“Girls and boys, this is the last time you are going to make an anchor chart…” I say, matter-of-factly.
“Oh!” they protest, and I can’t help but grin.
“What I mean is, starting next week, you are going to make this chart before we practice the number! The chart you make will help we practice the number! The chart you make will help you learn our numbers each week! Now, show me you’re really good at this stuff.”
I get the kiddos talking about why we show the numbers in so many different ways and how our anchor charts help us. I even get them doing a little compare/contrast between 10-frames and our pictures, until I realize that our introduction is taking too much time. Does anyone else ever have that problem, I wonder. I just love talking with the little guys, and our talks can sometimes extend out into all kinds of fun directions.
I smile again, passing students their requested representations of five, and thinking for a minute about how far we’ve come since our bewildered day back when we put 1 together for the first time. This routine has proven to be valuable, and I can’t wait to see how our current summative work will help when it becomes our preview.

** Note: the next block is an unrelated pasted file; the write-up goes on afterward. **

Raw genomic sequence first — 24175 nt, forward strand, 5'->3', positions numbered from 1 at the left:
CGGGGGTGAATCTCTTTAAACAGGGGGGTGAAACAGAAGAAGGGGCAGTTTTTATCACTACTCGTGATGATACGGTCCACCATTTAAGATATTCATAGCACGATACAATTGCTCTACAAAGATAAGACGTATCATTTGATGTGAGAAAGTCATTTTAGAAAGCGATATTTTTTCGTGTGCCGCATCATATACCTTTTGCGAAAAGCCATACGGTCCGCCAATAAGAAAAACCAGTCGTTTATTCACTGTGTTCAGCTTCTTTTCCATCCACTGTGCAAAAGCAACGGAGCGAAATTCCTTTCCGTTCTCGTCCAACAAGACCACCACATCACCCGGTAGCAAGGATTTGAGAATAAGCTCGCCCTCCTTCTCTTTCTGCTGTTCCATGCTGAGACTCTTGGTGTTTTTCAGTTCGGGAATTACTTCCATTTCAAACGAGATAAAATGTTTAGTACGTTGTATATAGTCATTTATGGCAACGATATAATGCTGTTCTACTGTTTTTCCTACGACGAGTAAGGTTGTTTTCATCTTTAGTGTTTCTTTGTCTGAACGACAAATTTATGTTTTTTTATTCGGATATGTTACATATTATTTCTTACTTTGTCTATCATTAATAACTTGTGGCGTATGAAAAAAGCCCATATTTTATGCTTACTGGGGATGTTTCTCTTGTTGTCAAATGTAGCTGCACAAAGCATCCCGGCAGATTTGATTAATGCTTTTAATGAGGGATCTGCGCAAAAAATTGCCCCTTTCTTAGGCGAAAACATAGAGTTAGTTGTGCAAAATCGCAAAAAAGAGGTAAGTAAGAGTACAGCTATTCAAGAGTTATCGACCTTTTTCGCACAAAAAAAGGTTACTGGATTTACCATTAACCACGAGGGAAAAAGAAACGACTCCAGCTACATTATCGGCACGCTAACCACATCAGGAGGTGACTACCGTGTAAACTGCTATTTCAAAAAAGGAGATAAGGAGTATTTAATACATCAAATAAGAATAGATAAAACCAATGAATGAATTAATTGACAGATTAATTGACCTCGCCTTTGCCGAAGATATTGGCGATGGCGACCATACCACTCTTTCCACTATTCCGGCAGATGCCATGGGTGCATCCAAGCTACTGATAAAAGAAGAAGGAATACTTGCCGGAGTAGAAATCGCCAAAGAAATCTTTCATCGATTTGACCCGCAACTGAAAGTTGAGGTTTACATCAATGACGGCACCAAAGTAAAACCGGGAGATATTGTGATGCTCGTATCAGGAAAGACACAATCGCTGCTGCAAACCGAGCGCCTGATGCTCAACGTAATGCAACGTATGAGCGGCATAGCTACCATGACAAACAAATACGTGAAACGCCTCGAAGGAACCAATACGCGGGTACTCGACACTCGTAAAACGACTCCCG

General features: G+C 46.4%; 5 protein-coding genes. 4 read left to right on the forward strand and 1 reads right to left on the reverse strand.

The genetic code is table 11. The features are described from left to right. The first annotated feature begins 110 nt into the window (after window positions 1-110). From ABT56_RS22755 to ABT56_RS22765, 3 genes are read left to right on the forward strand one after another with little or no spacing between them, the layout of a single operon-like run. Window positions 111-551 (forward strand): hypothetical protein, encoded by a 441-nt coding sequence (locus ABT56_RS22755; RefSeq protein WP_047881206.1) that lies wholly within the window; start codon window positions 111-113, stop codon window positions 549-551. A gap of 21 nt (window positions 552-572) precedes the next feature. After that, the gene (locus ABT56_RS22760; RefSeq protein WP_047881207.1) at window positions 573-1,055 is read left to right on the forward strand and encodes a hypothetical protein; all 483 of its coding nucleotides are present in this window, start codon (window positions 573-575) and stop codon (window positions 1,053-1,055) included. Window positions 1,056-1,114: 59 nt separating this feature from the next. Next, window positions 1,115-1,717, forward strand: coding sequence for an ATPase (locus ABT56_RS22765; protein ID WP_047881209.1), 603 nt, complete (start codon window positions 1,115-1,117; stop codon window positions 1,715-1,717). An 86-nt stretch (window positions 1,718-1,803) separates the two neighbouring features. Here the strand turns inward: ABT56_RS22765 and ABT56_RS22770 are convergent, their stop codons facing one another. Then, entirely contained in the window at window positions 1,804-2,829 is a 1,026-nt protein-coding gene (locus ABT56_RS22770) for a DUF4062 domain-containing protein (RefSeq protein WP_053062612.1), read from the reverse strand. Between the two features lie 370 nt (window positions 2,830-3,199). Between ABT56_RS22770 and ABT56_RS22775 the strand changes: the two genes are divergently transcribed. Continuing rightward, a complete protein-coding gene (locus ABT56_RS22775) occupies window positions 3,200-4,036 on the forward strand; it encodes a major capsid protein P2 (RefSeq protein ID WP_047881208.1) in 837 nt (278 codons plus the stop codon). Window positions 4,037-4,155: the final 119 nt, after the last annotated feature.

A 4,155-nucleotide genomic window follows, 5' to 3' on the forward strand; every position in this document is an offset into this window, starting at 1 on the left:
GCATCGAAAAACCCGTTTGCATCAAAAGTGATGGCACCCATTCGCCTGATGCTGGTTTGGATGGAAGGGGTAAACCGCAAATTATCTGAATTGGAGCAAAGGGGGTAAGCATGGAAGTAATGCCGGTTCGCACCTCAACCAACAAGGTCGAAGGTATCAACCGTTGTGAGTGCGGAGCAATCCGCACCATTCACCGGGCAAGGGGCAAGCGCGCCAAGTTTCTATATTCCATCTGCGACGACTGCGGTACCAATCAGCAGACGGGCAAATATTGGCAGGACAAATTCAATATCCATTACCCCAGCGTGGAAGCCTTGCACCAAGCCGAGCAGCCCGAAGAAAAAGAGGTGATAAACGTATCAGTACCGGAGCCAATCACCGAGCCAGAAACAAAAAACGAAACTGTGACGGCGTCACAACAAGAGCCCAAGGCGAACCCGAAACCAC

As usual, while the students are working away, I’m circulating away, getting the students to talk as much as possible about what they’re working on. While this is good practice in general, it’s especially important with concept development, and I’m finding that it’s “routine enough” that even students who usually need extra support feel very confident as they work on their 5’s.
“Okay, so let’s put up our number summary for the last time,” I state.
I don’t know if the kids actually feel pressure to show what they’ve learned one last time, but this is really going well. They’re using vocabulary with far less support from me, and I get to sit back and ask questions only when I find an opportunity. They’re really talking about the number!
“You did excellent work,” I declare. “You talked about how the top row on the 10 frame is all full. You talked about the ‘slide-across’ line on five tally marks… Do you remember when you had no idea what tally marks were?” I ask.
“We are learning, Ms. Novelli,” a few students announce, as if they can’t believe I didn’t notice. Yes, yes, you are!